GR- In the early days, we would all get together about once a week and people would bring in their song ideas, which would then be worked on by the group. We had a very democratic process and no one took offense if they brought in an idea and the others voted it down. The songs on our first album started as simple ideas that sprouted horns from being played a lot in front of an audience. We were always messing with the intros and outros, or making slight alterations to the brass lines, with the goal of improving the final effect. We never indulged in a lot of jamming. Usually, one person, or a couple of people, would bring in the core of a song idea, and the other band members would offer suggestions. Whoever brought in the main idea for the song would get songwriting credit for it on the CD.
G- Do you have a favorite song you have ever written? If you could only give 1 song to someone who’d never heard of you before, to try and make a new fan, what song would you give them and why?
GR- I’d probably play them “Doomsday,” which I did not write, but it’s a good song, and one of our bigger hits. It has cool lyrics and the dancers always seem to lose their minds when we play it.
G- Are there any bands or artists that you hope to share a bill with in the future? If you could pick out a feasible 3-band dream lineup that would get you to go back out on the road more extensively again, who would you want to join up with?
GR- We just played a great show in Pittsburgh opening for the Mighty Mighty Bosstones. Hopefully, we’ll get to play more with them. Another great band, old friends of ours who we’ve been working with lately, is Inspecter 7 from New Jersey. If you like ska and you don’t already have Inspecter 7’s new album “Escapes and Illusions,” you should get it.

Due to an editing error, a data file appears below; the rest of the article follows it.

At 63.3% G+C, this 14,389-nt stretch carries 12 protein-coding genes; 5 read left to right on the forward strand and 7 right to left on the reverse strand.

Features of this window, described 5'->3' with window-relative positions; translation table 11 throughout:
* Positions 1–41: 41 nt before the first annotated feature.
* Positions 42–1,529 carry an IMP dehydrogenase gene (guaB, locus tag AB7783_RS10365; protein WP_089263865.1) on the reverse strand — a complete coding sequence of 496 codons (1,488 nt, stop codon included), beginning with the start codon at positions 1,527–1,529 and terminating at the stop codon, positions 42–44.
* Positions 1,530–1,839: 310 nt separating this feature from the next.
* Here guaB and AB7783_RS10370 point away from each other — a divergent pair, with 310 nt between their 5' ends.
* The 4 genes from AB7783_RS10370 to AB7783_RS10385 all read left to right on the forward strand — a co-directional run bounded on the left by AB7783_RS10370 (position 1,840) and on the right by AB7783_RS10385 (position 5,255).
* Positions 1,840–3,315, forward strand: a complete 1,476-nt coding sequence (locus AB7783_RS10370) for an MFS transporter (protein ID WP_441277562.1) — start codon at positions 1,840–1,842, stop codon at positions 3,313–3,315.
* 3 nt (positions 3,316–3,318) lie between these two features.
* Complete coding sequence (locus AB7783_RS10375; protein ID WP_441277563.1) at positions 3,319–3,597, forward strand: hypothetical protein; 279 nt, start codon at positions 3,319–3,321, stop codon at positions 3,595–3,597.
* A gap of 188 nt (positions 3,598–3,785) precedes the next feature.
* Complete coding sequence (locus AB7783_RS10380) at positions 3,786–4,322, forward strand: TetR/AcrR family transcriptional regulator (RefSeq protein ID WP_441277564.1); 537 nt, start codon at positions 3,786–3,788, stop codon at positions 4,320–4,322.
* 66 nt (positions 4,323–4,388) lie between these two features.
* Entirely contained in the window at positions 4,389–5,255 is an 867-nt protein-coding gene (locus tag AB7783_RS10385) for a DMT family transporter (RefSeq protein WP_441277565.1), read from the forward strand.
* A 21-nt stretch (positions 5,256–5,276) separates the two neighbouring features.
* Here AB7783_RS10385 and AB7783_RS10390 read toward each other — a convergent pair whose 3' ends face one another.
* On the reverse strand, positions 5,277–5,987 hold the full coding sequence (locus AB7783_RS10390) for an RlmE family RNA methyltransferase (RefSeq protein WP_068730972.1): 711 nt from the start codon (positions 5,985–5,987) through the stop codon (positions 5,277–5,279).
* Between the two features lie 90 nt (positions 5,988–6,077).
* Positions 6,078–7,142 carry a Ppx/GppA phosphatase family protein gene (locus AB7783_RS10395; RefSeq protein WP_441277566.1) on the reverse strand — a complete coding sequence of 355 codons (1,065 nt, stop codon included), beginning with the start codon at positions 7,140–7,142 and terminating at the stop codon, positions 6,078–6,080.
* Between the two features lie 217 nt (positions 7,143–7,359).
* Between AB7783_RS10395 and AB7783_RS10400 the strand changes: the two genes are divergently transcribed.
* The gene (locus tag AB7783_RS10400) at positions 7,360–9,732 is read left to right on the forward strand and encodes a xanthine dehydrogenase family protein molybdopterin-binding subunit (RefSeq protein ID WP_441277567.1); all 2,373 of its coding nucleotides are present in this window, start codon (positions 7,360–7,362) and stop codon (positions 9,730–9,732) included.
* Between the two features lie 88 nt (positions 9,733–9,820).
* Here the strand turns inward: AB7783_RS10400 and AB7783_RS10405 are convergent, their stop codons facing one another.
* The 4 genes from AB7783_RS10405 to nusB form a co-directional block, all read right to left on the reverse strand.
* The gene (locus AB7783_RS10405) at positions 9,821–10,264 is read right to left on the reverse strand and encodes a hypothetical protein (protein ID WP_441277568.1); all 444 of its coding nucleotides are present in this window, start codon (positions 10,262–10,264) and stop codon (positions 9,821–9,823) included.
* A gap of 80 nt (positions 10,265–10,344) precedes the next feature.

G- What is the craziest or most memorable show that you have played to date? Where was it and what was it like?
GR- We’ve had plenty of crazy shows. The most crazy? Hard, if not impossible question. As far as memorable shows, there have been a lot. I remember those early days, before we made the first album. We had a string of sold-out shows with bands like the Scofflaws, New York Citizens, Toasters, Pietasters. Those were some of the most intense shows ever, from a ska-revival point of view. Ska was completely underground then, it was a hipster scene and the dancers were seriously committed–they would really go off when we would play “Mephiskapheles” or “Center of the…” Shows at New Frontier, the long-gone TGIFriday’s location at 13th Street and Fifth Avenue, were probably the most intense. I remember being concerned that the wooden floor would give way from the energy of the dancers.
G- Lastly, what advice can you give some of the young, up and coming bands everywhere who want to make it in music, on the road, and as a professional musician?
GR- Haven’t you seen our album covers? Isn’t the answer obvious?